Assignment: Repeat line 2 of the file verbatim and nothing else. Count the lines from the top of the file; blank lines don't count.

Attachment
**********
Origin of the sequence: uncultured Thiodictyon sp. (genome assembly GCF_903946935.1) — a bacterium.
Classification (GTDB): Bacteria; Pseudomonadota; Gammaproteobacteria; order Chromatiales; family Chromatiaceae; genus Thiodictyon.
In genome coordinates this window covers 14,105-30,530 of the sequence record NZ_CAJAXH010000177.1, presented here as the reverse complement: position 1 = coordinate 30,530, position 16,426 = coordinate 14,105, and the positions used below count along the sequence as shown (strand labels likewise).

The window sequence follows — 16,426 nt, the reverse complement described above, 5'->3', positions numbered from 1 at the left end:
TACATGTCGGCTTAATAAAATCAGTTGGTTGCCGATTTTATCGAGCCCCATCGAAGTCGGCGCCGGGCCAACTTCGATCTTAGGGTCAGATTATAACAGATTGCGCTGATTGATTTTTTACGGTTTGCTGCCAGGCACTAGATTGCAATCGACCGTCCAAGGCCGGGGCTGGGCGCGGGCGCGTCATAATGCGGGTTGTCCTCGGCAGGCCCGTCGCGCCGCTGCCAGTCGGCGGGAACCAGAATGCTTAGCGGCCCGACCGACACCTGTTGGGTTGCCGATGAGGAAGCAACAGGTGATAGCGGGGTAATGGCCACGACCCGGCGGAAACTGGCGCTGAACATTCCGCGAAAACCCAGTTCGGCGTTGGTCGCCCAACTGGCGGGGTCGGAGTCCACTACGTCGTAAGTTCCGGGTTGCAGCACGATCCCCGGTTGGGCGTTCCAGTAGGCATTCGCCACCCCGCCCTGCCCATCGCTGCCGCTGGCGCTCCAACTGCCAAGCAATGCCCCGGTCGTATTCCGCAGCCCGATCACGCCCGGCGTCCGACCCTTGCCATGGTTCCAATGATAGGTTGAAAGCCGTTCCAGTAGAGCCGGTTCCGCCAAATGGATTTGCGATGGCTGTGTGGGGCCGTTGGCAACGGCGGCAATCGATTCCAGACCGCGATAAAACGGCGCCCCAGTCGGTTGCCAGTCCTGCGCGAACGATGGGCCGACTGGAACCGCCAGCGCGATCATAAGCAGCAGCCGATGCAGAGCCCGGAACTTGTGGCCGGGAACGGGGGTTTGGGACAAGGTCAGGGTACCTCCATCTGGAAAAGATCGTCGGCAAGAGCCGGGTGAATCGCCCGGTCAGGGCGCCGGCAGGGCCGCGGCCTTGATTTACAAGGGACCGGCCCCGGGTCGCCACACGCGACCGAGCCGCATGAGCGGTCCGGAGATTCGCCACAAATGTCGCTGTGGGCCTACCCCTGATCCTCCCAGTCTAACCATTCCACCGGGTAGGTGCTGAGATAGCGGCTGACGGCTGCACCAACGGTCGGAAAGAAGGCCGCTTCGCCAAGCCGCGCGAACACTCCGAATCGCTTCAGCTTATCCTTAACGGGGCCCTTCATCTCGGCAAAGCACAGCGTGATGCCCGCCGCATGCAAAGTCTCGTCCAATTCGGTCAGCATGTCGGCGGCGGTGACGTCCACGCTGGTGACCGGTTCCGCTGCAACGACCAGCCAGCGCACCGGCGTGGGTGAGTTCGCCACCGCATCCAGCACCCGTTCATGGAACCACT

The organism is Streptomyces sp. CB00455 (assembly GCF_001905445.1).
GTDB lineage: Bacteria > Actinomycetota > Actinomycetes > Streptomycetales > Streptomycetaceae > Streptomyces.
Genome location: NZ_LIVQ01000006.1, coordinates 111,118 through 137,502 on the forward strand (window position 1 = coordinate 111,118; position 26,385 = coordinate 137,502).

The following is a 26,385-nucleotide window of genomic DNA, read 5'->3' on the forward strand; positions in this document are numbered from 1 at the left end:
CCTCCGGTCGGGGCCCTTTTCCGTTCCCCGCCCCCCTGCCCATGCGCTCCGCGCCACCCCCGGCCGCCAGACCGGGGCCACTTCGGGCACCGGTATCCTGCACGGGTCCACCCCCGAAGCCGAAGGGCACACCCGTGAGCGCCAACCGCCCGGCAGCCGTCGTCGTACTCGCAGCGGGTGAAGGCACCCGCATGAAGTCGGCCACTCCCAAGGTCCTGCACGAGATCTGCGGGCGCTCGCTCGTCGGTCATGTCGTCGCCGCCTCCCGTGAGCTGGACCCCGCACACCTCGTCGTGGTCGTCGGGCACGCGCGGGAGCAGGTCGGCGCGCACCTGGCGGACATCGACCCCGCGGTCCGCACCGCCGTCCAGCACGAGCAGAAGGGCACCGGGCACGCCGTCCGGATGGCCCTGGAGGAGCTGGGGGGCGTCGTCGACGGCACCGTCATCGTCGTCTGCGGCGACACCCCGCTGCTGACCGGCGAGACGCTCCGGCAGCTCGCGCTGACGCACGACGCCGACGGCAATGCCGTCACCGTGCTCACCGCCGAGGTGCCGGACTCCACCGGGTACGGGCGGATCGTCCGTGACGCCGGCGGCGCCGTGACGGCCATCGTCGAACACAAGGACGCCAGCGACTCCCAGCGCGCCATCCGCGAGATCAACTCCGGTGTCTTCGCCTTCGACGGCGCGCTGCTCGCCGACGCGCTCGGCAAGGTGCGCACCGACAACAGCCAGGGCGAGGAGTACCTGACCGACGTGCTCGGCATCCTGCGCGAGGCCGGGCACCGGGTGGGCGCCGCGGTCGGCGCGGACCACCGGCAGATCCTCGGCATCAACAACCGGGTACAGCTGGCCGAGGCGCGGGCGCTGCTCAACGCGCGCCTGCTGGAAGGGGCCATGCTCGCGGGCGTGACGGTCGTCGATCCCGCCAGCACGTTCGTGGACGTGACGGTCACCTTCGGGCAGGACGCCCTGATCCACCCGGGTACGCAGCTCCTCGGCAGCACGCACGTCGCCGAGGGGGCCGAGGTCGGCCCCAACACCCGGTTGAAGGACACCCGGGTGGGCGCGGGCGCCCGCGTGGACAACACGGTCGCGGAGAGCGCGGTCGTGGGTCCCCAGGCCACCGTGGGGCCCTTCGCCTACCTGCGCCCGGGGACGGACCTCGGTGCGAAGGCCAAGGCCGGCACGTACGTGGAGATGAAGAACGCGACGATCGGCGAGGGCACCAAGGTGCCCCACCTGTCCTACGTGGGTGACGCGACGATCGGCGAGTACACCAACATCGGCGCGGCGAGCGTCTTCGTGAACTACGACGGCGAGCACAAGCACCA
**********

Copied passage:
Classification (GTDB): Bacteria; Pseudomonadota; Gammaproteobacteria; order Chromatiales; family Chromatiaceae; genus Thiodictyon.